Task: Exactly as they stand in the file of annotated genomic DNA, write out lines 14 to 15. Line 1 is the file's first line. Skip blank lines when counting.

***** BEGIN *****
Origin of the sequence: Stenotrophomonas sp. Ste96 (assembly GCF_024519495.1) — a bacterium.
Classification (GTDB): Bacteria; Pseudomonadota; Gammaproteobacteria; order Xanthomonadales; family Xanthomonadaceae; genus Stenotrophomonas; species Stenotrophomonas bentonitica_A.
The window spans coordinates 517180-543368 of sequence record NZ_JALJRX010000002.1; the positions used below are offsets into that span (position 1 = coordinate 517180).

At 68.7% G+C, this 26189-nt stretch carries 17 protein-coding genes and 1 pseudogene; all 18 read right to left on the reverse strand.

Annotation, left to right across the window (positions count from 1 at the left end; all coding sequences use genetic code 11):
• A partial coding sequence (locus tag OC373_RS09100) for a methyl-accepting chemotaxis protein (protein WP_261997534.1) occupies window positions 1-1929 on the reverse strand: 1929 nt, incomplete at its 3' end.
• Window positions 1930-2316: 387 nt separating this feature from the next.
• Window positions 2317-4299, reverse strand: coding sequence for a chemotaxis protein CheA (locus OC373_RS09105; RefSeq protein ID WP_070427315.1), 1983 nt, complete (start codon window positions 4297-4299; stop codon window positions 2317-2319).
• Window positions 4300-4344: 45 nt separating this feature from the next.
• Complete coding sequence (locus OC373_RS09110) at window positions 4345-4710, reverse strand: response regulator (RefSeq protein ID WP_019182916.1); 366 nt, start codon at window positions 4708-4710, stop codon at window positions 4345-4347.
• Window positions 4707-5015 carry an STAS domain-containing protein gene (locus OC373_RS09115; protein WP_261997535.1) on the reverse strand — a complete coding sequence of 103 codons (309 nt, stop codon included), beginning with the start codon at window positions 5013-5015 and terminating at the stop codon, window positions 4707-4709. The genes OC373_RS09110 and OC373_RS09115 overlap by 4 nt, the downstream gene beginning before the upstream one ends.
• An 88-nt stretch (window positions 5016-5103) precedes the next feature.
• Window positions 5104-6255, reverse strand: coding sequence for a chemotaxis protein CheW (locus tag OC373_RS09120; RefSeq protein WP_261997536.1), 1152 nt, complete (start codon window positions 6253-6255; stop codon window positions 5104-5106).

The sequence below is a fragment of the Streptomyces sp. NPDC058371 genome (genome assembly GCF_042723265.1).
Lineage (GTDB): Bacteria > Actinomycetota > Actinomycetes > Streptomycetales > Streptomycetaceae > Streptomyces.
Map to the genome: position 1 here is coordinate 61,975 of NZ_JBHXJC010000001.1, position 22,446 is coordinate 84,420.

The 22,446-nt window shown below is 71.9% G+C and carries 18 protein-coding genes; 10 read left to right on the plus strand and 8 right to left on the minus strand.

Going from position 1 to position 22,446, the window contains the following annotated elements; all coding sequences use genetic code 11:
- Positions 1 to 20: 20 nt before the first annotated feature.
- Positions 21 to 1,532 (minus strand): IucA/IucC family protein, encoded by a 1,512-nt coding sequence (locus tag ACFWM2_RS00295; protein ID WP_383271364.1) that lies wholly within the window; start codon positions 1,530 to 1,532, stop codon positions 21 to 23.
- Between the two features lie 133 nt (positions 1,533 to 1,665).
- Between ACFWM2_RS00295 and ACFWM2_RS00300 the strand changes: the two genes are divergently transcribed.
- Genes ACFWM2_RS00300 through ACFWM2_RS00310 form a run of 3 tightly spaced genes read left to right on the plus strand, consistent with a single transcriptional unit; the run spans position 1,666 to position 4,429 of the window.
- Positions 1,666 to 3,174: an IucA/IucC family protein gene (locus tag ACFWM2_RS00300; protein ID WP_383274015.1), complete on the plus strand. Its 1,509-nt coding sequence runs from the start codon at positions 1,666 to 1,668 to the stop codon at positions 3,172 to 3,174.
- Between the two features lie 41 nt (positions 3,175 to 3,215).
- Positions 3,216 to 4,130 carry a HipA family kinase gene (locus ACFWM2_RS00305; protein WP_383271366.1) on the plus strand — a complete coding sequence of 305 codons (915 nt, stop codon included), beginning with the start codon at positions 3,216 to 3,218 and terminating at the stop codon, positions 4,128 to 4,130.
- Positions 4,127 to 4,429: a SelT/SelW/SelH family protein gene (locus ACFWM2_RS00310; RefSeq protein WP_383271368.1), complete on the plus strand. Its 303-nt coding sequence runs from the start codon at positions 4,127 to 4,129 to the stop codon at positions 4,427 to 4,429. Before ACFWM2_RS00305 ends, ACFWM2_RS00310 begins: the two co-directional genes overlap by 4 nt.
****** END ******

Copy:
The sequence below is a fragment of the Streptomyces sp. NPDC058371 genome (genome assembly GCF_042723265.1).
Lineage (GTDB): Bacteria > Actinomycetota > Actinomycetes > Streptomycetales > Streptomycetaceae > Streptomyces.